U.S. postage stamp of Martin Luther King, Jr.

Serving, as families, on Martin Luther King Jr. Day


By Michelle Richards
1.16.12

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Martin Luther King Jr. Day is not only for celebration, remembrance, and a tribute to an amazing individual, but in recent years has evolved into a national day of service. All across America on this day, people perform community service in hospitals, homeless shelters, prisons, and wherever people need help. It is a day of volunteering to feed the hungry, rehabilitate housing, tutor those who can’t read, mentor at-risk youngsters, console the broken-hearted, and a thousand other projects building the beloved community of Dr. King’s dream.

For Unitarian Universalist parents who lament our lack of meaningful holidays, a national day of service can be a way of living our faith together as a family. Beyond honoring the inherent worth and dignity of all persons, this national day of service promotes actively working to uphold our Second Principle, “justice, equity, and compassion in human relations.” And since many children are home from school to commemorate Martin Luther King Jr. Day, this can be an optimal family time for community service.

For instance, Laura Yamashita, who attends the Unitarian Universalist Church of Atlanta, marches in the annual Martin Luther King Jr. parade with her children every year. This has become an annual tradition for her family and has marked the passing of the years just like holidays such as Christmas and Thanksgiving. It also makes a clear statement to her children that their presence is important in honoring the man and his work for non-violent social change.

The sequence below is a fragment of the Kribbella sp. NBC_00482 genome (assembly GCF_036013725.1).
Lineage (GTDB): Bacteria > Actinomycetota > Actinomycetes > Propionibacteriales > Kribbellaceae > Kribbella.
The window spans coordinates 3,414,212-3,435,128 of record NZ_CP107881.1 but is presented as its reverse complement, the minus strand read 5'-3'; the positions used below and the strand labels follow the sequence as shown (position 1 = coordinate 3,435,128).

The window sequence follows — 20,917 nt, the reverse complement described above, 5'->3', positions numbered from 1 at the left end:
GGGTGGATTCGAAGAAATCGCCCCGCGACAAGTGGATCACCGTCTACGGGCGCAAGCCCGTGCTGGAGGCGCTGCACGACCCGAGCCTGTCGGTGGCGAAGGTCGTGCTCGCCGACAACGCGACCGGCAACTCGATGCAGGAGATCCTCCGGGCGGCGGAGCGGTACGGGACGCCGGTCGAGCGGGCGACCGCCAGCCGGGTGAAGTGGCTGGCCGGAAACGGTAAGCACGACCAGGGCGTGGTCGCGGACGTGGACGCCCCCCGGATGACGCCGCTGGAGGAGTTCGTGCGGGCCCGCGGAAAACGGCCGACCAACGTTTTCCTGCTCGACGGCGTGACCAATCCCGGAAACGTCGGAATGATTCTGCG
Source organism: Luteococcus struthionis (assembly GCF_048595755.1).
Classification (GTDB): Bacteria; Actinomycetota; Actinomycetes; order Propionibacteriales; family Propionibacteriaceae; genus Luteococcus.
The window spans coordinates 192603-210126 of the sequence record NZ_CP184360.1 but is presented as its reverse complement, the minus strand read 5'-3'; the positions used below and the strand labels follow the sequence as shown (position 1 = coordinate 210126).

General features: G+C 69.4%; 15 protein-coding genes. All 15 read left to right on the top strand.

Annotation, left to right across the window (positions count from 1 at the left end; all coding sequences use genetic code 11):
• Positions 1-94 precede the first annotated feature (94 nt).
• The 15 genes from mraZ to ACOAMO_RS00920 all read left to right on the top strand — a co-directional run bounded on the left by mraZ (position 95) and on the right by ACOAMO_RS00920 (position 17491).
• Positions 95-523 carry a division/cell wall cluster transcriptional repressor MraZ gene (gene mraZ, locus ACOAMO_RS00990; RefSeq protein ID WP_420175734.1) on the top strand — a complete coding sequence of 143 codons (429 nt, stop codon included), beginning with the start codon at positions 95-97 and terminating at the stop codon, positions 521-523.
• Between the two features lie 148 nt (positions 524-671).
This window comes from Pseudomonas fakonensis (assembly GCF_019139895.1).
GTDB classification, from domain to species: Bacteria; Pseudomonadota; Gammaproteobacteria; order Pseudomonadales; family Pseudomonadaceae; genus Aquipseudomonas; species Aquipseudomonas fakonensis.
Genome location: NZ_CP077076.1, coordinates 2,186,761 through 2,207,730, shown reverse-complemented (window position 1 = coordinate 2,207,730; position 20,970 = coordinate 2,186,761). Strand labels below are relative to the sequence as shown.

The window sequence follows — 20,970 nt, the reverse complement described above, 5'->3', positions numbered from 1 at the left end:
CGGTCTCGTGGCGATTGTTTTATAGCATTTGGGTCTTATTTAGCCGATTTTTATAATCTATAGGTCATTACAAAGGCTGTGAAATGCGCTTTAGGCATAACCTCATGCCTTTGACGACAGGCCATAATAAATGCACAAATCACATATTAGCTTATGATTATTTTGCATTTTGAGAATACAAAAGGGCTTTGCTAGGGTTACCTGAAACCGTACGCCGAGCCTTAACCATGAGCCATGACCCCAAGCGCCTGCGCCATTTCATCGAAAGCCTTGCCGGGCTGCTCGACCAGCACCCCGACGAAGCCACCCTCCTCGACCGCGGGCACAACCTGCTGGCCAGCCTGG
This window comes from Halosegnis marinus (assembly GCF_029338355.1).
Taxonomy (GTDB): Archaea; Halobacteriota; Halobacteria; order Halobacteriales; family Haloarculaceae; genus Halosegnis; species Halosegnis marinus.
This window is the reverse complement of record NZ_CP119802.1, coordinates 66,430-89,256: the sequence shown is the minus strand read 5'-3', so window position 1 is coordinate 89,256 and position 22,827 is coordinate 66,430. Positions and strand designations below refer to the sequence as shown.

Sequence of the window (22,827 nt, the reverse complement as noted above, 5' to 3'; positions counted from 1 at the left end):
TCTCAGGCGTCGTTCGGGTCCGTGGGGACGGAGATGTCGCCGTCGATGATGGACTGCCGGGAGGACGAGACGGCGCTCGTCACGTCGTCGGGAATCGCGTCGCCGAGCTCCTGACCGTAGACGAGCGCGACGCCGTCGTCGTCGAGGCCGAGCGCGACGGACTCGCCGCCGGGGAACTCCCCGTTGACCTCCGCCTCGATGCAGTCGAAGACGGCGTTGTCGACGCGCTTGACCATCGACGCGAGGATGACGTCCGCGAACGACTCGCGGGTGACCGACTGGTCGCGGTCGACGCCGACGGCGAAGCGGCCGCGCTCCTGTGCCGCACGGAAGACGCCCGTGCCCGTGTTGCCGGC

Other Unitarian Universalist parents have arranged time to serve meals in soup kitchens, work on community restoration projects, or donated time to stock a food pantry’s shelves with food for hungry families. The opportunities for service are limitless; in fact, many local organizations that are in need of assistance will hold special opportunities for volunteers to help out on Martin Luther King Jr. Day. You can find out about ways to make a difference all over the country and in your neighborhood through the National Day of Service website.

Even if your family does not engage in social action projects together on this day, the holiday presents an opportunity for Unitarian Universalist children to learn about the power of nonviolent protest and civil disobedience, two key aspects of our religious heritage. One thing that my kids find really amazing is that even though Dr. King was not a Unitarian Universalist, he was heavily influenced by Gandhi (who was a Hindu) and through him, by Henry David Thoreau (a Transcendentalist Unitarian). (King also drew inspiration from the Unitarian-Universalist utopian minister Adin Ballou, whose idea of “nonresistance” influenced Tolstoy and Gandhi, and from the radical Unitarian minister Theodore Parker, whose language about the “moral arc of the universe” King used in his speeches.)

This National Day of Service presents an opportunity for all of us, no matter our color or creed or political affiliation, to create a better world. For beyond his work on the civil rights movement and non-violent protest, the Rev. Dr. Martin Luther King Jr. presented a challenge to all of us when he said, “Life’s most persistent and urgent question is: ‘What are you doing for others?’” To this challenge, I’ll add: “What are you doing to teach your children what we need to be doing for others?”

Learn more about the MLK-Thoreau connection at these links: “The Formative Influences on Martin Luther King,” by Gregg Blakely (Peace Magazine, Apr.-June 2001); “The Life and Words of Martin Luther King Jr.” (Scholastic curriculum guide, grades 6-8).

Photo above: ©2011 Ken Brown/iStockphoto

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